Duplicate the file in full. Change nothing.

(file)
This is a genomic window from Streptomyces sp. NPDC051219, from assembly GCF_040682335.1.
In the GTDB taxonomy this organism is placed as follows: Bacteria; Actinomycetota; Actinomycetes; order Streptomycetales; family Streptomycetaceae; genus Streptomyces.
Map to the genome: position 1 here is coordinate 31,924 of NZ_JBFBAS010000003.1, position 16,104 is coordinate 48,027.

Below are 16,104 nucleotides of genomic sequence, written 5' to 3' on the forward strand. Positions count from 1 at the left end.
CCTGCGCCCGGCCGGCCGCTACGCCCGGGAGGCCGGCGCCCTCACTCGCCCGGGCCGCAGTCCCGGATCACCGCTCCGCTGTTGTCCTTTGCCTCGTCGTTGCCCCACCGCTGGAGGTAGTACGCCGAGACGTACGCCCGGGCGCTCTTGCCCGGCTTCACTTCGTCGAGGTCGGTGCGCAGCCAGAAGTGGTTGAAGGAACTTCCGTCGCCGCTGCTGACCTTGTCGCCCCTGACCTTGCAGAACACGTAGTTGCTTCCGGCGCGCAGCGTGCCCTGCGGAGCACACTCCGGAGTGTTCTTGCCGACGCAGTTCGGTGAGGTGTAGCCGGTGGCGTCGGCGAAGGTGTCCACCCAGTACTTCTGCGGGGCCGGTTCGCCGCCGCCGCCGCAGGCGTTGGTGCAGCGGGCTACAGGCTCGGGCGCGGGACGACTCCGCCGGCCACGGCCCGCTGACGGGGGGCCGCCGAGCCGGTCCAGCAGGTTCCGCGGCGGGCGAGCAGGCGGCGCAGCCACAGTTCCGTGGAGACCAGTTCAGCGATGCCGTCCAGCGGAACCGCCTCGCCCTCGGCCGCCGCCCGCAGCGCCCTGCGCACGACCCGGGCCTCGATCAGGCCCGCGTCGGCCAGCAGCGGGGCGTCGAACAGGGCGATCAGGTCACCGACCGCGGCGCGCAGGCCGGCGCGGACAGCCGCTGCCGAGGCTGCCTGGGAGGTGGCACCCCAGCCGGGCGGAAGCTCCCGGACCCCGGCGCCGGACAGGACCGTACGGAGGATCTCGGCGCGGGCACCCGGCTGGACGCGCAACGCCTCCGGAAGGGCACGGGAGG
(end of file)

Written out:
This is a genomic window from Streptomyces sp. NPDC051219, from assembly GCF_040682335.1.
In the GTDB taxonomy this organism is placed as follows: Bacteria; Actinomycetota; Actinomycetes; order Streptomycetales; family Streptomycetaceae; genus Streptomyces.
Map to the genome: position 1 here is coordinate 31,924 of NZ_JBFBAS010000003.1, position 16,104 is coordinate 48,027.

Below are 16,104 nucleotides of genomic sequence, written 5' to 3' on the forward strand. Positions count from 1 at the left end.
CCTGCGCCCGGCCGGCCGCTACGCCCGGGAGGCCGGCGCCCTCACTCGCCCGGGCCGCAGTCCCGGATCACCGCTCCGCTGTTGTCCTTTGCCTCGTCGTTGCCCCACCGCTGGAGGTAGTACGCCGAGACGTACGCCCGGGCGCTCTTGCCCGGCTTCACTTCGTCGAGGTCGGTGCGCAGCCAGAAGTGGTTGAAGGAACTTCCGTCGCCGCTGCTGACCTTGTCGCCCCTGACCTTGCAGAACACGTAGTTGCTTCCGGCGCGCAGCGTGCCCTGCGGAGCACACTCCGGAGTGTTCTTGCCGACGCAGTTCGGTGAGGTGTAGCCGGTGGCGTCGGCGAAGGTGTCCACCCAGTACTTCTGCGGGGCCGGTTCGCCGCCGCCGCCGCAGGCGTTGGTGCAGCGGGCTACAGGCTCGGGCGCGGGACGACTCCGCCGGCCACGGCCCGCTGACGGGGGGCCGCCGAGCCGGTCCAGCAGGTTCCGCGGCGGGCGAGCAGGCGGCGCAGCCACAGTTCCGTGGAGACCAGTTCAGCGATGCCGTCCAGCGGAACCGCCTCGCCCTCGGCCGCCGCCCGCAGCGCCCTGCGCACGACCCGGGCCTCGATCAGGCCCGCGTCGGCCAGCAGCGGGGCGTCGAACAGGGCGATCAGGTCACCGACCGCGGCGCGCAGGCCGGCGCGGACAGCCGCTGCCGAGGCTGCCTGGGAGGTGGCACCCCAGCCGGGCGGAAGCTCCCGGACCCCGGCGCCGGACAGGACCGTACGGAGGATCTCGGCGCGGGCACCCGGCTGGACGCGCAACGCCTCCGGAAGGGCACGGGAGG